by Ben Davern, Research & Insights at Irish Management Institute
2023 is best described as a time of radical change, especially within Employment Relations. Now more than ever, it’s vital that organisations have an effective ER strategy and leaders enhance their capacity to lead ER negotiations confidently and effectively. In order to do so, leaders must understand the context within which ER negotiations take place and have a framework for planning and executing their ER strategy and the key communication skills to lead industrial relations.
Based on extensive research we have conducted with industry leaders and experts, we have compiled the top ER challenges leaders and organisations must address now:
An aging workforce surrounded by younger faces
The labour participation rate is declining, making labour and skills shortages even more challenging to overcome. The Irish Labour Force Participation Rate is currently at 64.6%, while the US figure is 62.5%, according to the US Bureau of Labour Statistics. One reason for this low rate is an aging population and increases in the percentage of people aged 65 and older (though people are working longer than ever before overall). As the population ages, so will a larger percentage of an organisation’s retained employees, which impacts employment relations as the needs and expectations of an older generation are different from those of younger generations, i.e. Gen-Z. One generation is planning for retirement, the other are planning careers. Organisations must structure benefits and training to accommodate widely different needs.
The hybrid fallout
While the pandemic may finally be in the rear-view mirror, employment relations challenges arising from it remain. The key challenge may be requiring some or all remote workers to return to onsite work, and if so for how many days per week. Many employees are adamant about remaining remote for multiple days a week, with Tuesday-Thursday established by many as the new working (onsite) week – a source of much employee-manager conflict globally, although it should be noted that Irish organisations are generally facing less conflict than many US and UK counterparts. Hybrid and remote working is likely here to stay for most Irish organisations – the big question is more around fine-tuning and optimisation of these models so they work for all employees. Nevertheless, employers must develop adaptive and flexible HR policies to keep up with our new state of constant change, with leaders clearly communicating these policies and ensure employees understand they are iterative and subject to change.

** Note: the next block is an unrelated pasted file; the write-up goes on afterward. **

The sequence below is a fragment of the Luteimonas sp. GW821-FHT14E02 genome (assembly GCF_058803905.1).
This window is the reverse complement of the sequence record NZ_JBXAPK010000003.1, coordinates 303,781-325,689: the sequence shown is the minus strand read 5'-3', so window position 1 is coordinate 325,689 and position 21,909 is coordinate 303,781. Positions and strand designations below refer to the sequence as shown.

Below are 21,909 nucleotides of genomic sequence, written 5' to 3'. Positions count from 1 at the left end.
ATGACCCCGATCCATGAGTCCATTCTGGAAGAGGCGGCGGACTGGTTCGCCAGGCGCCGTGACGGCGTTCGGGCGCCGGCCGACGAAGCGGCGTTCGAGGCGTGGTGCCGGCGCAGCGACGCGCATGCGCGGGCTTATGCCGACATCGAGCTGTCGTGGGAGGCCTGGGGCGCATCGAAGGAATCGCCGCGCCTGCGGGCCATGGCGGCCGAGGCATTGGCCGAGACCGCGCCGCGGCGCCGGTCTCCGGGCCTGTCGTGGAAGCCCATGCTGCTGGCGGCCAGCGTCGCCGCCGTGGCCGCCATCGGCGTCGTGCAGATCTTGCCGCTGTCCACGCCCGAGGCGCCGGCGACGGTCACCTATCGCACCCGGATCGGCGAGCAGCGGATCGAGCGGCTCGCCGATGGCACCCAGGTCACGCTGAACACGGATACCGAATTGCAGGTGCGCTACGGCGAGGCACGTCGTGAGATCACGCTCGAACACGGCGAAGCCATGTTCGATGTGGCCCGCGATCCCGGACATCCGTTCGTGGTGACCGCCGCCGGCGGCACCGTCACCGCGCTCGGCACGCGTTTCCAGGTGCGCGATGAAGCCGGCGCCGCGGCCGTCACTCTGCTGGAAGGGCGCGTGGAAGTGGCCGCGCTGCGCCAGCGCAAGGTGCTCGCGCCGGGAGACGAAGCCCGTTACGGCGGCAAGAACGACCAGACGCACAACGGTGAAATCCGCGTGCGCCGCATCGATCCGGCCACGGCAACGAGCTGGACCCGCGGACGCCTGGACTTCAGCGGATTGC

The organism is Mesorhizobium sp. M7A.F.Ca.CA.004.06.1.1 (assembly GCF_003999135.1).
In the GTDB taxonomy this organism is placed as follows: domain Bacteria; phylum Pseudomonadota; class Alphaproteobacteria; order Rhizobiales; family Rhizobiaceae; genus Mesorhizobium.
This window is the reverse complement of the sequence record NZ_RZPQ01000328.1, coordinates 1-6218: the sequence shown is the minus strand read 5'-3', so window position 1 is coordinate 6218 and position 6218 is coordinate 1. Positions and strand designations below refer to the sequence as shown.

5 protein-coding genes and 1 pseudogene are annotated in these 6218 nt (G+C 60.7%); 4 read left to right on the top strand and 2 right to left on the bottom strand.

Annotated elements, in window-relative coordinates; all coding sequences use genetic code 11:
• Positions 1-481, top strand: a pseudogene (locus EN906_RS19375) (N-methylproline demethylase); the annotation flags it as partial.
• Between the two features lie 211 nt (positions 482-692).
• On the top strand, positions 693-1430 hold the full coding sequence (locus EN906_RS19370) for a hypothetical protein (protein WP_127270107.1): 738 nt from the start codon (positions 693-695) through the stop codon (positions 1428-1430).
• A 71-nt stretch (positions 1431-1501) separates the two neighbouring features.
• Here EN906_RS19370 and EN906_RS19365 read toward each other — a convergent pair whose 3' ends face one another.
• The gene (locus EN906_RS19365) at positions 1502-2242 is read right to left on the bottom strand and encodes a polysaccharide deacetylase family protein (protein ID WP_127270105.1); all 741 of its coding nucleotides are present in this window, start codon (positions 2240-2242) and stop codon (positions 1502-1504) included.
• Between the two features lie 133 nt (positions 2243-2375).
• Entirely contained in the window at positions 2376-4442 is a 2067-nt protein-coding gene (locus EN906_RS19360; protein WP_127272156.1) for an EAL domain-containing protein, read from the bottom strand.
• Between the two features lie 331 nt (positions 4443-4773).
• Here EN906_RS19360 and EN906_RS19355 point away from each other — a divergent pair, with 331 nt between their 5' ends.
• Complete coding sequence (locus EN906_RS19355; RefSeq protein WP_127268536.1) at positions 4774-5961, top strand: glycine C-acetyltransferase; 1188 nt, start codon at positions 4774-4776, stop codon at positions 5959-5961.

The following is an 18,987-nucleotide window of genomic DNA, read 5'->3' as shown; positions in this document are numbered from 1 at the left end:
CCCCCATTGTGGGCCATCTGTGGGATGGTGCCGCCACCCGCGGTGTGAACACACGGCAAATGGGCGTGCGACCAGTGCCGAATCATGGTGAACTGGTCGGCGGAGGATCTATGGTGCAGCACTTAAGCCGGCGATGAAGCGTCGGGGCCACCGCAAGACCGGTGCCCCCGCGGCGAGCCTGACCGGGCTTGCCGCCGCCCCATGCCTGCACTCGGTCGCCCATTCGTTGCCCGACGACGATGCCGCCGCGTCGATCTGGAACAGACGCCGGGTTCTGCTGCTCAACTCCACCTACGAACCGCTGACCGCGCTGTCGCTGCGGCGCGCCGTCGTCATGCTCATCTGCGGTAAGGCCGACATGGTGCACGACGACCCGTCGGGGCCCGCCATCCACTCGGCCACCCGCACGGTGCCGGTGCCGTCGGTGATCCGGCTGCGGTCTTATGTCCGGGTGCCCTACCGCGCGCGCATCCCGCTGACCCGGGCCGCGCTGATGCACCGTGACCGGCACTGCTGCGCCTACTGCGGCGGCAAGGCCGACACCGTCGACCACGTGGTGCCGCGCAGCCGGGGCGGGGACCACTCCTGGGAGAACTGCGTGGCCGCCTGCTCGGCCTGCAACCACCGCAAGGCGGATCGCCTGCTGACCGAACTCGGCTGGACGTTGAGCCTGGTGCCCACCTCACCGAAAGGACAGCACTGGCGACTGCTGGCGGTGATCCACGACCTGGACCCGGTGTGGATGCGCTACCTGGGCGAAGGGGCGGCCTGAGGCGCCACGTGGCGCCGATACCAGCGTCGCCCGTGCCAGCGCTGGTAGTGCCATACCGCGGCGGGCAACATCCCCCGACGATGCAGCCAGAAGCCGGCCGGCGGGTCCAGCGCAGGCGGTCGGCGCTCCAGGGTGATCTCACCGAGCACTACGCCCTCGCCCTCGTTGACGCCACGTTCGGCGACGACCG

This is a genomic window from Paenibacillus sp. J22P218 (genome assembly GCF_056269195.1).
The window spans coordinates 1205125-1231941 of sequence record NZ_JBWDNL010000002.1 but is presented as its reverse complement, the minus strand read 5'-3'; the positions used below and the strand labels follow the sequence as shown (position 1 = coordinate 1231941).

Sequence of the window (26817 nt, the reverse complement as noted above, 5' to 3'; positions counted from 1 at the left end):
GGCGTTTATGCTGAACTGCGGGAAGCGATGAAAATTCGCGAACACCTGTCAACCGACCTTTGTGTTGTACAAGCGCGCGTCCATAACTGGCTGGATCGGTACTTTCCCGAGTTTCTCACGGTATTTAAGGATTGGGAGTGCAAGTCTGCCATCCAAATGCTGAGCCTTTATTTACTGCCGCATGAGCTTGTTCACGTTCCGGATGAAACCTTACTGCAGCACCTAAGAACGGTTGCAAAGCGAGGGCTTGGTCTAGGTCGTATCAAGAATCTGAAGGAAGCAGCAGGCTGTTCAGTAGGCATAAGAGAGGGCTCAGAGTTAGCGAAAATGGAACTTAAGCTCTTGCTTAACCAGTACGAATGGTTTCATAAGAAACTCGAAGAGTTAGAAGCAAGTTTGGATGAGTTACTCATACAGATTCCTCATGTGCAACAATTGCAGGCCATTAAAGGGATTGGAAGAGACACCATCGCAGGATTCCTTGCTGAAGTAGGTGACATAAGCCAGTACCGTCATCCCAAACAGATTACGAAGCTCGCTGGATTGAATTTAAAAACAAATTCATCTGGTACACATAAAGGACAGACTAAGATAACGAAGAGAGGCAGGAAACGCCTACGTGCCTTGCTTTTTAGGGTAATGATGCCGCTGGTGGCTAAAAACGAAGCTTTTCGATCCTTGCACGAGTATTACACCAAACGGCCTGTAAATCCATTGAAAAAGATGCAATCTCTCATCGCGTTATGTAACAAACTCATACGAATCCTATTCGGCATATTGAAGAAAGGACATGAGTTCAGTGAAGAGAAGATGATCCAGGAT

Employees demanding a purpose beyond profit
Leaders at all levels, and the organisations they belong to, must think differently about the choices they make in a more climate conscious and socially conscious society. Demanding organisations hold a purpose beyond profit, employees are looking for a significant leadership effort from their employers around ESG, D&I, closing gender pay gaps, offering equal opportunities for training and career advancement, and so forth. Employees increasingly expect stronger leadership accountability for bringing change, which often remains slow despite many of these factors being in the public discourse for several years. HR policies and associated procedures should be audited through D&I and ESG lens, which many organisations are making attempts to do. Google announced a new company goal in 2020 to have 30% of its leaders come from unrepresented groups, while closer to home the 30% Club seeks to increase gender diversity at the board and leadership levels. Leadership communication training can be a great way to turn employee concerns into commercial opportunities, e.g. if an employee voices a concern with products produced in an environmentally harmful way, and that leads to innovations, enabling organisations to reach new markets. Thus the concern becomes a shared value.
Critical upskilling against a backdrop of tech anxiety
Although technology has been a great enabler – for both employees working remotely and employers sourcing a global talent pool – technology increasingly fuels employee anxiety, and for good reason. According to a World Economic Forum survey, 43% of businesses plan on reducing their workforce due to technology; 41% will increase the use of contractors for specialized work; and 34% will expand their workforce due to technology. While 97m new roles could emerge by 2025, 85m jobs may be displaced. Although 40% of workers will require reskilling, 94% of leaders expect employees to learn new skills on the job, which may lead to employees feeling they are held to impossible job requirements if they are also held to previous productivity goals. The solution seems to short, continuous bursts of blended or remote learning at the learner/employee’s own pace, allowing employees to learn on the job but in a manner that suits them. But while offering the training is crucial, so is effective leadership communication. If a third of an organisation’s workforce is worried about being pushed out of jobs, productivity may decline as discontent creeps in.
Article first appeared on IMI